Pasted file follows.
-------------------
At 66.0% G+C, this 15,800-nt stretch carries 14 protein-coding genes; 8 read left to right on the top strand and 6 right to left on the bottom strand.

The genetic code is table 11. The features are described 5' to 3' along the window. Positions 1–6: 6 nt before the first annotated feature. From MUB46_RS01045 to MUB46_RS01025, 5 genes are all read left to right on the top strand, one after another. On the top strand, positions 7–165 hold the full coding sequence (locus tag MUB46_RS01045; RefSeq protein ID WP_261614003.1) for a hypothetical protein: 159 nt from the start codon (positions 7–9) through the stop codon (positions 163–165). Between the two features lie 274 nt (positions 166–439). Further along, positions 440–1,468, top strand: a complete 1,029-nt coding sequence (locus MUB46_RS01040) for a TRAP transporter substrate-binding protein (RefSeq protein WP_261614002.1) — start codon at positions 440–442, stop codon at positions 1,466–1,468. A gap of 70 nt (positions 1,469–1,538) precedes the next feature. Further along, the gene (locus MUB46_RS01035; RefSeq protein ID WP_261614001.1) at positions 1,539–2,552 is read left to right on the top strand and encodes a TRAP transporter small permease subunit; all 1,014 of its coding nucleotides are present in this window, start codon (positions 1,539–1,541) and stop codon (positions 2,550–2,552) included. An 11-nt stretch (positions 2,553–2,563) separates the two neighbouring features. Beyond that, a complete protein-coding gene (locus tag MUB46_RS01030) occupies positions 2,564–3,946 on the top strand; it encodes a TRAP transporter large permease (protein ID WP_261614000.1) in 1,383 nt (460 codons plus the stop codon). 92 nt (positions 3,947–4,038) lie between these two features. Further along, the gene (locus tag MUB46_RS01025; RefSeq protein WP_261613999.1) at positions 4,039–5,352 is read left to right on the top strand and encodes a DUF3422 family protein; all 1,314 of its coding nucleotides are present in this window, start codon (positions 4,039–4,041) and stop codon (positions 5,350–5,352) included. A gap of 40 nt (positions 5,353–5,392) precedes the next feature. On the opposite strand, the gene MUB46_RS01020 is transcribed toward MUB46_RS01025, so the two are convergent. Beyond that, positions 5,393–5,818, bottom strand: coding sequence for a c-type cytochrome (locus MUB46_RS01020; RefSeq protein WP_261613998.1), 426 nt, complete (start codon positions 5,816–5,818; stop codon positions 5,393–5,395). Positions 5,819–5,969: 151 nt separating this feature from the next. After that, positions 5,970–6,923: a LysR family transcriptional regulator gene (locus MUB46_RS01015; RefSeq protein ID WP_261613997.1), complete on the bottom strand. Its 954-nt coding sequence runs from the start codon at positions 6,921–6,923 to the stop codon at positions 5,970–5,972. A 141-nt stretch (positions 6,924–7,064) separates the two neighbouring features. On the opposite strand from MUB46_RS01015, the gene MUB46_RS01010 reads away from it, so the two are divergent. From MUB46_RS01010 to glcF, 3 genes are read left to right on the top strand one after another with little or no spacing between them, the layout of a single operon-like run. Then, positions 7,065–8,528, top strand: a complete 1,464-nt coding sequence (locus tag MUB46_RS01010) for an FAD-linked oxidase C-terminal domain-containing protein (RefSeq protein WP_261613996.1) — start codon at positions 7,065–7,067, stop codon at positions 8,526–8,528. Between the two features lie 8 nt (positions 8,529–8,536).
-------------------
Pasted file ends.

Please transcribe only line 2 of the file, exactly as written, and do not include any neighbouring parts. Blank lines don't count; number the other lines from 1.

The genetic code is table 11. The features are described 5' to 3' along the window. Positions 1–6: 6 nt before the first annotated feature. From MUB46_RS01045 to MUB46_RS01025, 5 genes are all read left to right on the top strand, one after another. On the top strand, positions 7–165 hold the full coding sequence (locus tag MUB46_RS01045; RefSeq protein ID WP_261614003.1) for a hypothetical protein: 159 nt from the start codon (positions 7–9) through the stop codon (positions 163–165). Between the two features lie 274 nt (positions 166–439). Further along, positions 440–1,468, top strand: a complete 1,029-nt coding sequence (locus MUB46_RS01040) for a TRAP transporter substrate-binding protein (RefSeq protein WP_261614002.1) — start codon at positions 440–442, stop codon at positions 1,466–1,468. A gap of 70 nt (positions 1,469–1,538) precedes the next feature. Further along, the gene (locus MUB46_RS01035; RefSeq protein ID WP_261614001.1) at positions 1,539–2,552 is read left to right on the top strand and encodes a TRAP transporter small permease subunit; all 1,014 of its coding nucleotides are present in this window, start codon (positions 1,539–1,541) and stop codon (positions 2,550–2,552) included. An 11-nt stretch (positions 2,553–2,563) separates the two neighbouring features. Beyond that, a complete protein-coding gene (locus tag MUB46_RS01030) occupies positions 2,564–3,946 on the top strand; it encodes a TRAP transporter large permease (protein ID WP_261614000.1) in 1,383 nt (460 codons plus the stop codon). 92 nt (positions 3,947–4,038) lie between these two features. Further along, the gene (locus tag MUB46_RS01025; RefSeq protein WP_261613999.1) at positions 4,039–5,352 is read left to right on the top strand and encodes a DUF3422 family protein; all 1,314 of its coding nucleotides are present in this window, start codon (positions 4,039–4,041) and stop codon (positions 5,350–5,352) included. A gap of 40 nt (positions 5,353–5,392) precedes the next feature. On the opposite strand, the gene MUB46_RS01020 is transcribed toward MUB46_RS01025, so the two are convergent. Beyond that, positions 5,393–5,818, bottom strand: coding sequence for a c-type cytochrome (locus MUB46_RS01020; RefSeq protein WP_261613998.1), 426 nt, complete (start codon positions 5,816–5,818; stop codon positions 5,393–5,395). Positions 5,819–5,969: 151 nt separating this feature from the next. After that, positions 5,970–6,923: a LysR family transcriptional regulator gene (locus MUB46_RS01015; RefSeq protein ID WP_261613997.1), complete on the bottom strand. Its 954-nt coding sequence runs from the start codon at positions 6,921–6,923 to the stop codon at positions 5,970–5,972. A 141-nt stretch (positions 6,924–7,064) separates the two neighbouring features. On the opposite strand from MUB46_RS01015, the gene MUB46_RS01010 reads away from it, so the two are divergent. From MUB46_RS01010 to glcF, 3 genes are read left to right on the top strand one after another with little or no spacing between them, the layout of a single operon-like run. Then, positions 7,065–8,528, top strand: a complete 1,464-nt coding sequence (locus tag MUB46_RS01010) for an FAD-linked oxidase C-terminal domain-containing protein (RefSeq protein WP_261613996.1) — start codon at positions 7,065–7,067, stop codon at positions 8,526–8,528. Between the two features lie 8 nt (positions 8,529–8,536).